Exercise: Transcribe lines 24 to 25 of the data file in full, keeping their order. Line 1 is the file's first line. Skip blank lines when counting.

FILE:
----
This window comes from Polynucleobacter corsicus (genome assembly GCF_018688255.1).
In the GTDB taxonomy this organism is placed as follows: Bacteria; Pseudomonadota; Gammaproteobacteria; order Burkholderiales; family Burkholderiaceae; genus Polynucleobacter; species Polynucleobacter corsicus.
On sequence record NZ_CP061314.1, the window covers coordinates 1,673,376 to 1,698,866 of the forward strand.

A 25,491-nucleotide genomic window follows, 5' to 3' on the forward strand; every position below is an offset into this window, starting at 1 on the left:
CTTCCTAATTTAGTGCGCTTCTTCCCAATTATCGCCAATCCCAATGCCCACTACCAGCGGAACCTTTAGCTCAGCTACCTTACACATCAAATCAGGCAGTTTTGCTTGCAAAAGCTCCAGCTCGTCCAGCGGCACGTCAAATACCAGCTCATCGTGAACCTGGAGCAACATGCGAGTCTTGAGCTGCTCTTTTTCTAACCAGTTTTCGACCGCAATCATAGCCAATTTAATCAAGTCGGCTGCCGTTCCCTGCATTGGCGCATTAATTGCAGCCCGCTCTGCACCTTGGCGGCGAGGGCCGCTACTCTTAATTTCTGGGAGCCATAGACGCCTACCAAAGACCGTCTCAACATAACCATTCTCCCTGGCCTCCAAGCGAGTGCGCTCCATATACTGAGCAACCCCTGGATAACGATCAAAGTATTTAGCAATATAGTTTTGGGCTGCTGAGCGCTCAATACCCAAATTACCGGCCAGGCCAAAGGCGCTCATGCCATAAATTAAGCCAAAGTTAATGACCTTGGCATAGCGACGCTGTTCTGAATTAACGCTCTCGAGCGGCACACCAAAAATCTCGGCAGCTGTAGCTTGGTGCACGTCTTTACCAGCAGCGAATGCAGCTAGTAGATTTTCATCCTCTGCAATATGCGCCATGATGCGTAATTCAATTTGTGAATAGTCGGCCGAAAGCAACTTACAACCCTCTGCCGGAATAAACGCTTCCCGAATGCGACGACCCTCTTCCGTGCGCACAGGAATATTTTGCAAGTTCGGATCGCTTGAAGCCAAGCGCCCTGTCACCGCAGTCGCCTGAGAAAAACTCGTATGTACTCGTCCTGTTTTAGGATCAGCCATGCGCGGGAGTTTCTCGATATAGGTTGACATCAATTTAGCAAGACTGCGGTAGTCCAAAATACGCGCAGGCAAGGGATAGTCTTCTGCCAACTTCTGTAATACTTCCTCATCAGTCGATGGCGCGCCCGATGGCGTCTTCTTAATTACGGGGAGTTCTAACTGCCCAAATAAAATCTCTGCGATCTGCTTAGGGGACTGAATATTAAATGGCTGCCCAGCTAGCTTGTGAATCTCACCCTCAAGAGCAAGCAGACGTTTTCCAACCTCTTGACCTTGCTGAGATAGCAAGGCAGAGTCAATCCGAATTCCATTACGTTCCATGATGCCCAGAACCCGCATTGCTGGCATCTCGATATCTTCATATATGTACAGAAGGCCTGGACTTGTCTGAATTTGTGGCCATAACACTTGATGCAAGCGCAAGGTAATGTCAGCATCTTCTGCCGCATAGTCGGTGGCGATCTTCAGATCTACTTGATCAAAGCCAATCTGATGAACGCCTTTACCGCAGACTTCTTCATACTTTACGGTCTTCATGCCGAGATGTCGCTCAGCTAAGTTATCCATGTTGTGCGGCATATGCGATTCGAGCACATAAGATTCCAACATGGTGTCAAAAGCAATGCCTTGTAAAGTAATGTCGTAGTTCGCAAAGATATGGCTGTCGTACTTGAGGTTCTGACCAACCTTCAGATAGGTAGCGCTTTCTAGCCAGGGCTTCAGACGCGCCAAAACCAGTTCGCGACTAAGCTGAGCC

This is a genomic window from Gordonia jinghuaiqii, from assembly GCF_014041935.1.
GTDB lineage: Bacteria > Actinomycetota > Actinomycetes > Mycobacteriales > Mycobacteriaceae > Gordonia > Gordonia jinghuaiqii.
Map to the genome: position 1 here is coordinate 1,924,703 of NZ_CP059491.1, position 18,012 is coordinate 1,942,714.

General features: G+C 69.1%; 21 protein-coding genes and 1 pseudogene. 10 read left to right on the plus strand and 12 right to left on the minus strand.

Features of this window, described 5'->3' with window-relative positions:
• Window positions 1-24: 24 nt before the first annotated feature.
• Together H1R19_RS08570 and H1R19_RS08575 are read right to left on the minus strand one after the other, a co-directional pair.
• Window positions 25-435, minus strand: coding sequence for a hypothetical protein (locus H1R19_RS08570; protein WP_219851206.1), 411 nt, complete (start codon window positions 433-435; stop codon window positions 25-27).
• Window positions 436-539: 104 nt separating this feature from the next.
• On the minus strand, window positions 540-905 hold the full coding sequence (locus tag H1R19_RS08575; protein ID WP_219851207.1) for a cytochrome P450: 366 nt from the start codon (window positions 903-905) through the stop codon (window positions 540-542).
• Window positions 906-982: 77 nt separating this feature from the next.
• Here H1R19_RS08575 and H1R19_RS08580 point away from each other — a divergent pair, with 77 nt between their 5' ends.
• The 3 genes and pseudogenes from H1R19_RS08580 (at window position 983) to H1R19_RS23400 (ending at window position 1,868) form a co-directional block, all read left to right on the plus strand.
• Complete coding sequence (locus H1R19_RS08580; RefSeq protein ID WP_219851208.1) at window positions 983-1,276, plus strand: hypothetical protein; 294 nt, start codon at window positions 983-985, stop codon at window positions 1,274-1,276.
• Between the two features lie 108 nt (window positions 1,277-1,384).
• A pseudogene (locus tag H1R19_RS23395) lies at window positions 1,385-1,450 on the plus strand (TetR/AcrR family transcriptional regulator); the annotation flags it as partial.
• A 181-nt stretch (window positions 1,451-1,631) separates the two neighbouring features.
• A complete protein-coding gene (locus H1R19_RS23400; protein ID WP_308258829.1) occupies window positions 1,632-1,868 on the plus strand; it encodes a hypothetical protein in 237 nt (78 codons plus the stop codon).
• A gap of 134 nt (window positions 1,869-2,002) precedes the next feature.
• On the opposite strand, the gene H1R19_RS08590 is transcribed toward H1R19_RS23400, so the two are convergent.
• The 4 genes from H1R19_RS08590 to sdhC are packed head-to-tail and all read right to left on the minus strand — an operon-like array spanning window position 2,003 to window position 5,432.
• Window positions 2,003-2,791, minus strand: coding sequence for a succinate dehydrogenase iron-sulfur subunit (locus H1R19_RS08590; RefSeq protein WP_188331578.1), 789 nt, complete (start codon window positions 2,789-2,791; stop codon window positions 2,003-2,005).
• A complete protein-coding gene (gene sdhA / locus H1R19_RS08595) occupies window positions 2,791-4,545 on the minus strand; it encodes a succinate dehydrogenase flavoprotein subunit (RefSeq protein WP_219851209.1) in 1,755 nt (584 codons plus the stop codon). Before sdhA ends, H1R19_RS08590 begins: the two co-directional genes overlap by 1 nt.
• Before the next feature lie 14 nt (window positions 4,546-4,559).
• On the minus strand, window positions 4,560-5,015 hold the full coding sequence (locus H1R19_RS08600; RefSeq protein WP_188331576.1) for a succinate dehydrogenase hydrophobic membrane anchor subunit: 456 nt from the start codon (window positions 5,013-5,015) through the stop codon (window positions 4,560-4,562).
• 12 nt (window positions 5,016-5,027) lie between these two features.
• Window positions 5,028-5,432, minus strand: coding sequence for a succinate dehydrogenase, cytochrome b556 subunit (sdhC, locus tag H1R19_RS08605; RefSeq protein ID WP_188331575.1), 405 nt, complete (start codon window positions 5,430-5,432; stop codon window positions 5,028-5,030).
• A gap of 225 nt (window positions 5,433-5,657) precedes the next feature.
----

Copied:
• A gap of 134 nt (window positions 1,869-2,002) precedes the next feature.
• On the opposite strand, the gene H1R19_RS08590 is transcribed toward H1R19_RS23400, so the two are convergent.